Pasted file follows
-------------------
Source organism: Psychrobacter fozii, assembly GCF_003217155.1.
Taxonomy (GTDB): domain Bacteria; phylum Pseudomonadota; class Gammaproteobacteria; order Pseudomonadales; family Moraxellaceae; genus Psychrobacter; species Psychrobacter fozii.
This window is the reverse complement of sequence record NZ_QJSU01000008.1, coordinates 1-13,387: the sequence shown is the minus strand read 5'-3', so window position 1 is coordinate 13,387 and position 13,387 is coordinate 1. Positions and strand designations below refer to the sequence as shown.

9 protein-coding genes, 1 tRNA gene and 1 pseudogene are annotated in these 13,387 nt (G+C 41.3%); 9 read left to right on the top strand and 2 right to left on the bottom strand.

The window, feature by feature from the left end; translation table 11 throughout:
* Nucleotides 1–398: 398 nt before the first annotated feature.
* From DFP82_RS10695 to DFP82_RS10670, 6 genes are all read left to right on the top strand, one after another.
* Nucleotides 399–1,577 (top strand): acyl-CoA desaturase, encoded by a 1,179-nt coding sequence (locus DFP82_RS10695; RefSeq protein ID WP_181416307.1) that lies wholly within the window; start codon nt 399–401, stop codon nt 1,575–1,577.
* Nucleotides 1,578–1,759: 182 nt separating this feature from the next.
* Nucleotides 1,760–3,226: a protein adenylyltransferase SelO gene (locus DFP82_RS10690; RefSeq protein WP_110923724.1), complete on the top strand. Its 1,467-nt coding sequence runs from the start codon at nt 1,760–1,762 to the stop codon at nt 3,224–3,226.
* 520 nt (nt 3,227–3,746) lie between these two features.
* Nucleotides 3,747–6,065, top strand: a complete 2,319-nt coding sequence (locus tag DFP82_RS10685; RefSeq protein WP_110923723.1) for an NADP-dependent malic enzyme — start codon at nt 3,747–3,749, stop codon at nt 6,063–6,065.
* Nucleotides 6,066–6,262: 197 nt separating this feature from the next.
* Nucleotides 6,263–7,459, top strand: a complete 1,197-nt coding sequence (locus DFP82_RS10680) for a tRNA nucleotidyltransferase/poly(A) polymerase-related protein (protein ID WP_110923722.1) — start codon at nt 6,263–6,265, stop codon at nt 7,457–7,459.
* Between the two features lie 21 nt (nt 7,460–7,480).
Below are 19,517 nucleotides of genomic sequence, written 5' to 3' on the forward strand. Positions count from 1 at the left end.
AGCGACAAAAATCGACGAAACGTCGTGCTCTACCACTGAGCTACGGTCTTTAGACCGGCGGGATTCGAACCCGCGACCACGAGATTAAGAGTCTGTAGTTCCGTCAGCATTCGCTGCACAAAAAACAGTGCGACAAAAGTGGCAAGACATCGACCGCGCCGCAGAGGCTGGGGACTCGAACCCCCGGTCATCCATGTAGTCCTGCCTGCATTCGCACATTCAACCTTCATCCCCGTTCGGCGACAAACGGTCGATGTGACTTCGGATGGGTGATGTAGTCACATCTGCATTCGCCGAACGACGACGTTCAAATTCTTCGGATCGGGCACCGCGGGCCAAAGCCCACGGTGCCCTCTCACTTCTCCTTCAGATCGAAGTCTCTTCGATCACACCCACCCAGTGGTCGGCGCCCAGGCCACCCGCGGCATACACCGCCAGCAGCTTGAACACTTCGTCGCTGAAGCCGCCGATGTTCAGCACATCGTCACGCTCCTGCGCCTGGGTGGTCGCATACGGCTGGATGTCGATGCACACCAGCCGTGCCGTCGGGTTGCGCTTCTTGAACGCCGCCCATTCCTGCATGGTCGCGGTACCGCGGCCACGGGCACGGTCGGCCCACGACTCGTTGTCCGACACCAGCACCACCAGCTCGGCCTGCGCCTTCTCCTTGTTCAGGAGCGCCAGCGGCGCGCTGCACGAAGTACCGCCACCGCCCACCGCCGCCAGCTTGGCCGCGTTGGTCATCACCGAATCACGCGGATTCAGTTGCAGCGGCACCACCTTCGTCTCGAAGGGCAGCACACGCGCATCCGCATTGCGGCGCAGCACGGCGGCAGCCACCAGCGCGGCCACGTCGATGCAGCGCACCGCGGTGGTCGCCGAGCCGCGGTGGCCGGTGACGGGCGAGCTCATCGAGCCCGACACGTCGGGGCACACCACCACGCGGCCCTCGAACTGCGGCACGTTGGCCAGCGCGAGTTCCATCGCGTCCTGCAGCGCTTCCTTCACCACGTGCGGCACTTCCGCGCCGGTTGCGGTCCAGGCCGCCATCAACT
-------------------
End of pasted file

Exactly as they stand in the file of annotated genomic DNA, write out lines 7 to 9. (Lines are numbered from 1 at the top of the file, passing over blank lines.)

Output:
* From DFP82_RS10695 to DFP82_RS10670, 6 genes are all read left to right on the top strand, one after another.
* Nucleotides 399–1,577 (top strand): acyl-CoA desaturase, encoded by a 1,179-nt coding sequence (locus DFP82_RS10695; RefSeq protein ID WP_181416307.1) that lies wholly within the window; start codon nt 399–401, stop codon nt 1,575–1,577.
* Nucleotides 1,578–1,759: 182 nt separating this feature from the next.